Of homecomings and suchPosted: July 7, 2011 Filed under: Food, Language and text, Mishaps 4 Comments
Oh, readers of mine! Since my last post journeys were made, a despedida was held in my honor*, tears were shed, disasters were narrowly averted and, finally, I find myself in my native land.
It has been a trying homecoming. I managed to hit all three major venues of my past lives in a scant five days: Los Angeles, Santa Barbara, and now I am once more in the city from which I hail, Albuquerque.
I will not trouble you with the details of those various visits except to say that, despite all the existential disturbances caused by such acts of returning, I managed to get in some night swimming in the Pacific, fresh doughnuts in a beach town (coerced from the bakers at a closed shop North of Santa Barbara around three a.m.), a very Hollywood Independence Day bar-b-q as well as the consumption of long awaited (and surprisingly high volumes of) hot sauce.
I only now have come to a bit of a resting point in which to reflect on the sweeping transition I am now making. I miss Buenos Aires. I miss my studio departamento. I miss the keys. I even miss (or perhaps most miss, rather than ‘even’) having to move between languages, having to be always somewhat out of place. Though, worry not, I’ve spent plenty of the last handful of days out my comfort zone.
I find it off-putting that people in the U.S. chat with me as if I’ve always been here. They ask where I’m from and where I am going and I find myself somewhat stunned not to have anything but a complicated, circuitous answer: “Uh, well, I’m here for a bit, then I’ll be headed there, then maybe back again over there, then the world will be my oyster,”** etc. Usually after the second destination I list they stop listening. It’s understandable. Even I stop listening.
So, now that the Buenos Aires portion of this blog has, for a moment, come to a close, itinerant me will begin to write about the other cities in which she finds herself a temporary resident. If you require the whetting of your readerly appetite, know this: The chances of me exploring in detail the outstanding and glorious phenomenon of Flamin’ Hot Cheetos cheese puffs are extremely high.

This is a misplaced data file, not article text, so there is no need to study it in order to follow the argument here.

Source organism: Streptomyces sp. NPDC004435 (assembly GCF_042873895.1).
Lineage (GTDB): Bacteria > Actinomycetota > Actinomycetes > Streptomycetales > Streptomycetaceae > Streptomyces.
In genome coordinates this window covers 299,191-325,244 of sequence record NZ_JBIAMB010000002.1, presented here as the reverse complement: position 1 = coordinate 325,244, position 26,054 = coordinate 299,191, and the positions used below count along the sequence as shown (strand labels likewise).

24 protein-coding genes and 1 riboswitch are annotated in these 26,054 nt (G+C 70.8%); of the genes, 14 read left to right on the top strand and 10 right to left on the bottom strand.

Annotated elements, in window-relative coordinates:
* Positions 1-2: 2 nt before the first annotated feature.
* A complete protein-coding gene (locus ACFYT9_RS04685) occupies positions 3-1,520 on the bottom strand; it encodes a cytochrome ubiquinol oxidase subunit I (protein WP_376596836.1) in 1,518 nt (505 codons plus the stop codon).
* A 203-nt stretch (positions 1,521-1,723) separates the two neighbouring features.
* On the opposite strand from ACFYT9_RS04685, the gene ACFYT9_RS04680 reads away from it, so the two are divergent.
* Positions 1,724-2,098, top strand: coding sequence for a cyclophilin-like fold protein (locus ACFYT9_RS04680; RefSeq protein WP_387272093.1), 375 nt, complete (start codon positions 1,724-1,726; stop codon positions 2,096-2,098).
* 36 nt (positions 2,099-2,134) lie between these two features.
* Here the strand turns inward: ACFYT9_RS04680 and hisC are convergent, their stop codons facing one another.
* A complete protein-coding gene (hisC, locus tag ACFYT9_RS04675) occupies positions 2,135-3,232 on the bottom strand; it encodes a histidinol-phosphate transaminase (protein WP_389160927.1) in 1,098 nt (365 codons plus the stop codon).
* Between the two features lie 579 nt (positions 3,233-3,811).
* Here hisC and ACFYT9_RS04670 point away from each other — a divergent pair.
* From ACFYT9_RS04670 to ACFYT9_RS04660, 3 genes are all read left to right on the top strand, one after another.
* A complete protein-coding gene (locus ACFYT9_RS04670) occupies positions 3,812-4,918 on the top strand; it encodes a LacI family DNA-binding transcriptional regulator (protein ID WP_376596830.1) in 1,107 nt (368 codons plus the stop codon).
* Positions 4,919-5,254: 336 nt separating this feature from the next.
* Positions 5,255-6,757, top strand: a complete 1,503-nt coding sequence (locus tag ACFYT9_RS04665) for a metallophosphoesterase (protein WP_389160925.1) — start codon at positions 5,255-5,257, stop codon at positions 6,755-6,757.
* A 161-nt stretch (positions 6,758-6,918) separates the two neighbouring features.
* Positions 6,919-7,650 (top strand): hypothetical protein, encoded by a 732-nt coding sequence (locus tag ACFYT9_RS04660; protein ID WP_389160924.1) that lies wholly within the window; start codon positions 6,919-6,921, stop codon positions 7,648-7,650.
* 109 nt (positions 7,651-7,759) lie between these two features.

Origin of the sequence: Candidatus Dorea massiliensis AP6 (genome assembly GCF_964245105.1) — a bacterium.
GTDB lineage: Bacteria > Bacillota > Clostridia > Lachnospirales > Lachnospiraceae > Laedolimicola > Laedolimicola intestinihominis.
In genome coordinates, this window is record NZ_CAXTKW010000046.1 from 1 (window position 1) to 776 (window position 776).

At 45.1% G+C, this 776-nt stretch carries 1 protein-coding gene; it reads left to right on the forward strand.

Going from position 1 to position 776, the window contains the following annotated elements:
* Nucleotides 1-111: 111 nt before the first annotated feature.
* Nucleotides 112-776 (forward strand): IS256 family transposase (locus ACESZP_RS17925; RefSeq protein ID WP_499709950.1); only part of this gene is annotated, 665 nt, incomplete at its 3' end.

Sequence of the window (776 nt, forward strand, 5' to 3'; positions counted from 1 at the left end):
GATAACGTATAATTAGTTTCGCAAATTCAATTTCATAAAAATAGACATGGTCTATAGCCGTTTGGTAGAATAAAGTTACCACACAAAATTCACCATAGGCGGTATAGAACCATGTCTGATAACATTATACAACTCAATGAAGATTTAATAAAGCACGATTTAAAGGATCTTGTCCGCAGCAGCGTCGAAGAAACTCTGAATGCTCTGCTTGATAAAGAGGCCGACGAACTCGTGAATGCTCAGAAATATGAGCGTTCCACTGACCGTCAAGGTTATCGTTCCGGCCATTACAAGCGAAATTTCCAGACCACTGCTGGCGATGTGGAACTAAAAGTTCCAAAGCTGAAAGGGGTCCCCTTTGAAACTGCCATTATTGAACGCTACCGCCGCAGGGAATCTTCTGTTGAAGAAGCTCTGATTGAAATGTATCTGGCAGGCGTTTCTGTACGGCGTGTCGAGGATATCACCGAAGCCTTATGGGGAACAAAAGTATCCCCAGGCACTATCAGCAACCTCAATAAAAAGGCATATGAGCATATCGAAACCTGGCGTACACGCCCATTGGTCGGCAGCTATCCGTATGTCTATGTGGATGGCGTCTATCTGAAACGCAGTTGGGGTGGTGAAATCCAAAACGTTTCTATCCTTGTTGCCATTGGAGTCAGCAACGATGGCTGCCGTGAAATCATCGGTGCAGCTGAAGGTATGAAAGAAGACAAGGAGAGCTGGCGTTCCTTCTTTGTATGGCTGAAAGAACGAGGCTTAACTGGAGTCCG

*Perhaps you will not be as excited as I am about this fact, but I assure you, it is awesome. At my despedida I was the only U.S. citizen and also the only English speaker. We went to my favorite bar, La Bella Gamba, and I spent the evening switching between political discussions with the handful of Argentines and crude and fabulous jokes with the handful of Colombians.
**My language, as it turns out, is somewhat stilted as I adjust to constant English. Sometimes, without conscious effort, I insert little words in castellano. The most common is ‘dale,’ essentially the Argentine version of ‘o.k.’. Weirder still, when this happens, I pronounce it with a thick American accent.
Hoo-ray! I am selfishly happy you’re back. I’ve really enjoyed reading your blog while you’ve been gone.
I’d love to hear about your travels to one of my favorite cities. I’m in abq. so email me if you want to get some coffee.
Tu me manques, ma très chère amie. Est-ce que tu viendras à Oakland? J’espère que c’est encore vrai.
I don’t think that just because you are back in the United States the frequency of your blog entries should diminish unless the frequency of your phone calls, emails, letters and actual sitings increase!